As the children's book field continues to grow to keep up with the baby boomers' own baby boomlet, more authors and illustrators with local connections are getting their work published by big-name houses. Here are a few of the newer picture-book titles:
* Susan L. Roth's cut-paper collages lend themselves particularly well to Native American folk tales. Her layers of textures bring landscapes alive with mystery and magic. And she creates animals that have personality without making them obviously anthropomorphic: They can be clever and curious or dull and dim-witted without looking like cartoons with human features.
"The Great Ball Game" by Joseph Bruchac and "Ishi's Tale of Lizard" by Leanne Hinton are previous examples. Now Ms. Roth has illustrated "How Thunder and Lightning Came to Be," a Choctaw tale retold by Beatrice Orcutt Harrell (Dial Books for Young Readers, $14.99, 32 pages, ages 4-8).
Ms. Harrell, a Choctaw, tells how the Great Sun Father wanted to come up with a way to warn people before he sent the wind and rain to earth, so they would have time to seek shelter. He assigned the task to a pair of birds, Heloha and her mate, Melatha.
Neither bird is bright, and Melatha is clumsy as well as clueless, but they both try hard. None of their warning plans, however, pan out.
After bungling a few attempts, they accidentally stumble upon the solution. Heloha lays her eggs in the clouds and they roll
across the sky, rumbling and bumping into each other to create thunder. Melatha chases after the eggs, sparks flying from his heels, until his feet get tangled up and he falls from the sky into a tree. Lightning flashes as he crashes.
"From that time to this, whenever Heloha lays her eggs and Melatha chases them, the Great Sun Father calls the wind and sends the rain falling to earth."
AThe origin of another natural phenomenon -- the rainbow -- is the subject of another book Ms. Roth has illustrated: "How the Sky's Housekeeper Wore Her Scarves," by Patricia Hooper (Little, Brown and Company, $15.95, 32 pages, ages 4-8).
Once we meet the housekeeper and follow her through her weekly chores, the rainbow theme is obvious. She wears a different scarf -- red, orange, yellow, green, blue, indigo and violet -- for each of her celestial duties, from polishing the sun to dusting the moon to mending the clouds.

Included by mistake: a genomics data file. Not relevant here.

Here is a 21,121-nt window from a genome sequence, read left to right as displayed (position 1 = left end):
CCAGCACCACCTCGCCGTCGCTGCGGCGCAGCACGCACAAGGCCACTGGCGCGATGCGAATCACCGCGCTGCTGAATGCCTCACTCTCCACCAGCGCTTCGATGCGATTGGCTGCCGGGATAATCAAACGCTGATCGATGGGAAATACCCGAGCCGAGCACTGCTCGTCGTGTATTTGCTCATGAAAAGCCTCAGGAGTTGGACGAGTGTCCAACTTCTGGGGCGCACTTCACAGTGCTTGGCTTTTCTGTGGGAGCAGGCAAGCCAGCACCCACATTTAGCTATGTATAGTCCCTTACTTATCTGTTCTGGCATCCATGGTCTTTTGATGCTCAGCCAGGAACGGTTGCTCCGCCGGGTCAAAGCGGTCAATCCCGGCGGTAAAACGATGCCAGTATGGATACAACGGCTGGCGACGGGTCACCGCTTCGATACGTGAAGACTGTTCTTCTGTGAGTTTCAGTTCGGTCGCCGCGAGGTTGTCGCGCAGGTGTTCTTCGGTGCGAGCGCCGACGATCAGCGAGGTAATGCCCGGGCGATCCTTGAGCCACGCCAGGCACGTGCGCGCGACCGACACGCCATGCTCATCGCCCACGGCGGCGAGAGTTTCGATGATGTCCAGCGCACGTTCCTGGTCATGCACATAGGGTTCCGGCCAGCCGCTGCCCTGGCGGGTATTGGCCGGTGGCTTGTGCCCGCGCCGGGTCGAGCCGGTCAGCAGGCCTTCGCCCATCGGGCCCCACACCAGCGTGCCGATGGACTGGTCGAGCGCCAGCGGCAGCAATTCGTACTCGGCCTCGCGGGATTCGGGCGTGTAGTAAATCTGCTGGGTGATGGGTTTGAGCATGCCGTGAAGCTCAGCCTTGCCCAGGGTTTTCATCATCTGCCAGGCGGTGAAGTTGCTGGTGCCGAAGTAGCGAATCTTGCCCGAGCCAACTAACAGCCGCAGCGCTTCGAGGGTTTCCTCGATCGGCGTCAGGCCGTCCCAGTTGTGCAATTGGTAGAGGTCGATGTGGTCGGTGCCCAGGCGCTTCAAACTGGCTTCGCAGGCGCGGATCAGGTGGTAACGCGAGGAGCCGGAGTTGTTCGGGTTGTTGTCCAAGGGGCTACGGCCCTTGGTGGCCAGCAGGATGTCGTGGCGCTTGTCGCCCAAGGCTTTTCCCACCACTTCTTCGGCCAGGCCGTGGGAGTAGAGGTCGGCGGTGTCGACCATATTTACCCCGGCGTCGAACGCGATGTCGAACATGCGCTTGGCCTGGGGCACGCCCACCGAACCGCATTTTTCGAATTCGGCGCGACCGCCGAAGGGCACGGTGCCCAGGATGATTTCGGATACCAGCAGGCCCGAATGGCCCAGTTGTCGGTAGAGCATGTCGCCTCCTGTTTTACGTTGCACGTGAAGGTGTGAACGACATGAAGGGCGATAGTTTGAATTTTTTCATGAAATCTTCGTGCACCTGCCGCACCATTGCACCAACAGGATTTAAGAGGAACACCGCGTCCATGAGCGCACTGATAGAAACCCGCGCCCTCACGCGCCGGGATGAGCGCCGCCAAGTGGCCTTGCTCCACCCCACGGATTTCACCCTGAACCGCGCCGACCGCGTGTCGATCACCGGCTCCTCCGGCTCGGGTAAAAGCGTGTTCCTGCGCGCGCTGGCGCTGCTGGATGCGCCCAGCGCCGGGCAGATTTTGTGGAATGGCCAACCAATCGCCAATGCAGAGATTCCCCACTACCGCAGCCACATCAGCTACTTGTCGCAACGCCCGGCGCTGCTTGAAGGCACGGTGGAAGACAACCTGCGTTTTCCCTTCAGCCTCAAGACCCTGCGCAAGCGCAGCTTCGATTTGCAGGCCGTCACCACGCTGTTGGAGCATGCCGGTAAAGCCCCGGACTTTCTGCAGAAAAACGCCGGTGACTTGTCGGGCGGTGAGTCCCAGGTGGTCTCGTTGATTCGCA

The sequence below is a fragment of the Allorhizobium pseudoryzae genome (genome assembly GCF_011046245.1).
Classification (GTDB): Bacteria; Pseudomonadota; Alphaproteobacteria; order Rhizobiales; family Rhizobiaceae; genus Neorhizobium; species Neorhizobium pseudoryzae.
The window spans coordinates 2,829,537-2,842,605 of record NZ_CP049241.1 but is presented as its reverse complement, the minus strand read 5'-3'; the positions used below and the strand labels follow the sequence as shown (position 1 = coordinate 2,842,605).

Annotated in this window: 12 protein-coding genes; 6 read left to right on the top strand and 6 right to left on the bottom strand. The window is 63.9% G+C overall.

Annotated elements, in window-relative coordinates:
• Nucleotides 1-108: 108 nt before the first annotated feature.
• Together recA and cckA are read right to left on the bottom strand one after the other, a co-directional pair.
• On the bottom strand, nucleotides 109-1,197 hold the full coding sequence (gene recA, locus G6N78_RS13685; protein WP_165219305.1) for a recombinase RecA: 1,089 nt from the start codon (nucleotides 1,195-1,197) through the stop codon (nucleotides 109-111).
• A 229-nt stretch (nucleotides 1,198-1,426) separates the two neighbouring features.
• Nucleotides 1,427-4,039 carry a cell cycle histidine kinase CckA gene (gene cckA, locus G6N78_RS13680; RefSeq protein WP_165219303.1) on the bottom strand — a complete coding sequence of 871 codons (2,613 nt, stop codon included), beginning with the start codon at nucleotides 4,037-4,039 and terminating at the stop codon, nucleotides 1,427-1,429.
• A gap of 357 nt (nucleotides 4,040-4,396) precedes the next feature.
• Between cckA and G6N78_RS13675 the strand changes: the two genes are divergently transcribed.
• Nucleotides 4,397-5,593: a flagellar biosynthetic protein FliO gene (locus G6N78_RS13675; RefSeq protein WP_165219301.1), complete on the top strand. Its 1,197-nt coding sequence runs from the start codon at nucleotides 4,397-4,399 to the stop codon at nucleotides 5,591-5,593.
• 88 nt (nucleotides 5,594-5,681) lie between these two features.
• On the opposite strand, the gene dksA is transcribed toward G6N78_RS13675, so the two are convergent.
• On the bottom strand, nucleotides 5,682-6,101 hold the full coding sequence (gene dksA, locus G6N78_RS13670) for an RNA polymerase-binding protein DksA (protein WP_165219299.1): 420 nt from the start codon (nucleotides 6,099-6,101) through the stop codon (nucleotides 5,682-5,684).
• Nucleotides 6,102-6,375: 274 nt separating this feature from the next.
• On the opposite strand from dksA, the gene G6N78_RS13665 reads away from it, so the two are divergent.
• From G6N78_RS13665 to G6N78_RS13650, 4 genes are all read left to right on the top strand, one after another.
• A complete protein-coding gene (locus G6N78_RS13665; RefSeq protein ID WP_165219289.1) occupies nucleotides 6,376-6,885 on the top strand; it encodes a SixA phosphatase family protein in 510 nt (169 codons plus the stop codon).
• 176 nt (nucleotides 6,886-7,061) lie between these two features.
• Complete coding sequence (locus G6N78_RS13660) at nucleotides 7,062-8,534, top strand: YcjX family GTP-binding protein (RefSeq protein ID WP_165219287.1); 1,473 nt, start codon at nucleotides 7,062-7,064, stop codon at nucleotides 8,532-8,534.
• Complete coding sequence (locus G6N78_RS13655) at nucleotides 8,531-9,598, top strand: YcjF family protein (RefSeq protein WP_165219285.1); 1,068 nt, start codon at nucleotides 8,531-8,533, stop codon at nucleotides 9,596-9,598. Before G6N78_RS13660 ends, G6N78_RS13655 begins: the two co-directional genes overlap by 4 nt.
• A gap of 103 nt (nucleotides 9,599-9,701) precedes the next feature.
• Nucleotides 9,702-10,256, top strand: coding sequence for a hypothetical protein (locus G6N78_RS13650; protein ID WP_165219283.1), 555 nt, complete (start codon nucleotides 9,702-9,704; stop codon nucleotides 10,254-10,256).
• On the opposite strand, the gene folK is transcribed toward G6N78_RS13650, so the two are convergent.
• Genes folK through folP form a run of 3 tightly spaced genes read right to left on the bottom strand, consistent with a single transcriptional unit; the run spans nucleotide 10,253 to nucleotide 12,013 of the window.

The plot is a bit tedious, and a few times the housekeeper lookmore like a young girl than an old woman. After all of that cleaning and scrubbing, she should be haggard.
* Kevin O'Malley also has two new books out. The best is "Roller Coaster" (Lothrop, Lee & Shepard, $15, 24 pages, ages 4 and up).
Mr. O'Malley uses acrylics, colored pencils and pen and ink to create characters that are as distinctive as they are funny. His "Froggy Went A-Courtin'," "Who Killed Cock Robin?" and "Cinder Edna" are witty interpretations of classics. In "Roller Coaster," he follows the narrator, a girl of about 8, on a trip to an amusement park.
She plays a starring role as her two younger brothers and her mom and dad accompany her from the miniature golf course through the fun house and to the ring-toss booth. She rides on all the rides . . . except the roller coaster.
"You have to be taller than my nose," reads the sign on a plywood clown. Even on tiptoe, she doesn't measure up. A year passes. In a double-page spread reminiscent of "The Family Circus" when Billy fills in for
his dad, the girl draws herself growing taller and dwarfing the clown.
And on the next page she is triumphant, riding in the front car of the coaster as her dad hangs on for dear life.
Mr. O'Malley's comic touches aren't as evident in "There Was a Crooked Man" (Little Simon, an imprint of Simon & Schuster, $9.95, 11 pages, ages 3-6). It's a pop-up, pull-the-tabs version of the nursery rhyme, and while it's well-engineered, it offers no surprises.
* Amy Littlesugar, who lives in Columbia, has teamed up with illustrator Barbara Garrison on a beautiful book: "Josiah True and the Art Maker" (Simon & Schuster, $15, 24 pages, ages 4-7).
It's the tale of Patience Cage, an artist who traveled the Connecticut River Valley in the early 1800s, painting portraits of the folks in villages and on farms.
Josiah True, a boy of 8 or 9, has heard the story about Patience's encounter with bandits. When the roadside robbers demanded she step down from her wagon, she "fixed upon them such clear gray eyes that one was moved to say, 'Why, she can see into the very soul of a man!' Frightened, they left Patience to her traveling."
Josiah's family saves up the $10 needed to have Patience paint them. The boy is entranced as Patience lays out her supplies, which Ms. Littlesugar describes in such detail, readers can smell the linseed oil. Josiah watches the artist's every move during the many days it takes her to complete the family portrait.
When Patience is done, she gives Josiah a small brush, "its bristles bound in a way never to come undone." She knows one day he will use it -- and he does, growing up to paint portraits of Native Americans on the Midwestern plains.
Ms. Garrison's folk-art illustrations are a perfect match for the text. They are collagraphs. A collage is glued on cardboard, which is then inked and printed on an etching press. The print is painted with watercolor washes, and the finished product is as ++ warm and worn as an antique appliqued quilt.